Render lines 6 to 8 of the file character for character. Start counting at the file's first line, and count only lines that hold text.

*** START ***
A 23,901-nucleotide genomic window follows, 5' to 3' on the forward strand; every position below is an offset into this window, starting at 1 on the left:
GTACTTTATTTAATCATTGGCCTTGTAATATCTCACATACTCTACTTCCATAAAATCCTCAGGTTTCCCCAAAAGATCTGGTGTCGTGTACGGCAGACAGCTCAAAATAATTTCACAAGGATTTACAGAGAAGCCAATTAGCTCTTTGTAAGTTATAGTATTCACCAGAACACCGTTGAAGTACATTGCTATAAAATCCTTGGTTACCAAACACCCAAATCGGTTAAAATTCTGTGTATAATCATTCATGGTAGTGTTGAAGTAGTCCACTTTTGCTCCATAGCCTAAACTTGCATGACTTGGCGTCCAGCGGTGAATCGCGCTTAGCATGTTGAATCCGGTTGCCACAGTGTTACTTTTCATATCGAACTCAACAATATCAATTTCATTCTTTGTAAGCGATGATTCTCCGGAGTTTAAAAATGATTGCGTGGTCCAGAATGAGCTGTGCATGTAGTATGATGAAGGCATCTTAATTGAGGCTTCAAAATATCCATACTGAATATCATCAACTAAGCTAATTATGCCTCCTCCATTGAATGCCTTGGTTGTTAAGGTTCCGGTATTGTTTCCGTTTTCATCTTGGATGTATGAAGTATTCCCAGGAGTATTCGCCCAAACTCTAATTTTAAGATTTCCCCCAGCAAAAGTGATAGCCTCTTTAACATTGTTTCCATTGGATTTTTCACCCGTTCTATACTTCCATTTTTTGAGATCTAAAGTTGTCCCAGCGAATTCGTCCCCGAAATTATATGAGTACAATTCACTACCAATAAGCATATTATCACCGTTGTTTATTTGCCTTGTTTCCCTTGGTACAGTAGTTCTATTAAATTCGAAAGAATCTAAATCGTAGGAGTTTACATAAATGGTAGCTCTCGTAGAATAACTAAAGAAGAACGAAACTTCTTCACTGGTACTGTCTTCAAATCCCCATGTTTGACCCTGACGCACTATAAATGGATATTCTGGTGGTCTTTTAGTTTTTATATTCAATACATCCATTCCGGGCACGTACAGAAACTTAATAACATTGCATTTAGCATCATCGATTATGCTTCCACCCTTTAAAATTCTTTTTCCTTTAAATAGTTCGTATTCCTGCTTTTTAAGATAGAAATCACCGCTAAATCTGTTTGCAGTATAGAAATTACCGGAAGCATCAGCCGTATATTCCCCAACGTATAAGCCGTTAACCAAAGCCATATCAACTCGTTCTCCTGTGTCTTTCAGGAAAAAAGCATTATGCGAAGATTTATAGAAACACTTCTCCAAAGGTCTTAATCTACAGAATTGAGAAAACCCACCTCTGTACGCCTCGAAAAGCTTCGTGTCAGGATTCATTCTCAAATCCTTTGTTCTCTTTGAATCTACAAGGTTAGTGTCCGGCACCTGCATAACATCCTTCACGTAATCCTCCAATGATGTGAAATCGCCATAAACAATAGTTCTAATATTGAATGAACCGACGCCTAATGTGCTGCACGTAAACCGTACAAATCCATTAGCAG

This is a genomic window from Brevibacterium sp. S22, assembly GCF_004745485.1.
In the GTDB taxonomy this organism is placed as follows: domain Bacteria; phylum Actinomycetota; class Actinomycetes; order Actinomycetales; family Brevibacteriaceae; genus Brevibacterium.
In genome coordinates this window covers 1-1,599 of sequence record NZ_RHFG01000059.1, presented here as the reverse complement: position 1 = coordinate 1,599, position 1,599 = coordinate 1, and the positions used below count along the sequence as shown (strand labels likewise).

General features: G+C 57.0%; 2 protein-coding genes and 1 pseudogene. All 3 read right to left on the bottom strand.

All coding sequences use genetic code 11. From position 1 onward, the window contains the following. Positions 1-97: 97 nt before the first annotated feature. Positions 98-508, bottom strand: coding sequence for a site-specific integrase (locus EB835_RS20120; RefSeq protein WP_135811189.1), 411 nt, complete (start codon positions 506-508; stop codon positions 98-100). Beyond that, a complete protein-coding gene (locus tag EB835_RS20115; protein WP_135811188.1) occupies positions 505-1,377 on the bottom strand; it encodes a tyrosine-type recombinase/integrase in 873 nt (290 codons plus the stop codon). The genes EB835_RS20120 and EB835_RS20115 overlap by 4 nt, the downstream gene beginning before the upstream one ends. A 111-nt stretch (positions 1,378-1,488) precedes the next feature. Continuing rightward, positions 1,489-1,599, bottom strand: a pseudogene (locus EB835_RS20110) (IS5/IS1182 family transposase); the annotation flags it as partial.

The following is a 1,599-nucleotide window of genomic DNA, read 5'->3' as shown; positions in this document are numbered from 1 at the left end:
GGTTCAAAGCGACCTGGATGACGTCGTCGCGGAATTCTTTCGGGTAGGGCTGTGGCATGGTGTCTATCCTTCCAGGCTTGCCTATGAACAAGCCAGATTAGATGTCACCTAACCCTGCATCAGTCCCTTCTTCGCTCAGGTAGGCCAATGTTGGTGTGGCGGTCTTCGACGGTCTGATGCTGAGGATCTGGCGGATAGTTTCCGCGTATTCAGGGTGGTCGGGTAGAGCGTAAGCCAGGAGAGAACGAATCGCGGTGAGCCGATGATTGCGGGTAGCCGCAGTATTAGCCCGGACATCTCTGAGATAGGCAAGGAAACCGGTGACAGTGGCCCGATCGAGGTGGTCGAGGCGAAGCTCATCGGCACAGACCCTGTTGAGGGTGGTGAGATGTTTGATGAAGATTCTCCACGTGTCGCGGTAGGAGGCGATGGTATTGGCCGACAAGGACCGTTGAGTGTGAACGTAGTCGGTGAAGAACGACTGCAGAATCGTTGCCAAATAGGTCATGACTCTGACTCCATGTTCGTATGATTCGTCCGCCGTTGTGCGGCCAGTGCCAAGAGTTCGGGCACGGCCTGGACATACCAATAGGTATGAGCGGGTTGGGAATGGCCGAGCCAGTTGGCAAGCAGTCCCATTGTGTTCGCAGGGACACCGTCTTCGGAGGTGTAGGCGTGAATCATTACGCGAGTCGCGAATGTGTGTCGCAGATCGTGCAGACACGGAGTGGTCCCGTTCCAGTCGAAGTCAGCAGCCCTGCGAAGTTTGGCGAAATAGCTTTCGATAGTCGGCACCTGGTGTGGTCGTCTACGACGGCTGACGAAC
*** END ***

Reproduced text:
General features: G+C 57.0%; 2 protein-coding genes and 1 pseudogene. All 3 read right to left on the bottom strand.

All coding sequences use genetic code 11. From position 1 onward, the window contains the following. Positions 1-97: 97 nt before the first annotated feature. Positions 98-508, bottom strand: coding sequence for a site-specific integrase (locus EB835_RS20120; RefSeq protein WP_135811189.1), 411 nt, complete (start codon positions 506-508; stop codon positions 98-100). Beyond that, a complete protein-coding gene (locus tag EB835_RS20115; protein WP_135811188.1) occupies positions 505-1,377 on the bottom strand; it encodes a tyrosine-type recombinase/integrase in 873 nt (290 codons plus the stop codon). The genes EB835_RS20120 and EB835_RS20115 overlap by 4 nt, the downstream gene beginning before the upstream one ends. A 111-nt stretch (positions 1,378-1,488) precedes the next feature. Continuing rightward, positions 1,489-1,599, bottom strand: a pseudogene (locus EB835_RS20110) (IS5/IS1182 family transposase); the annotation flags it as partial.

The following is a 1,599-nucleotide window of genomic DNA, read 5'->3' as shown; positions in this document are numbered from 1 at the left end: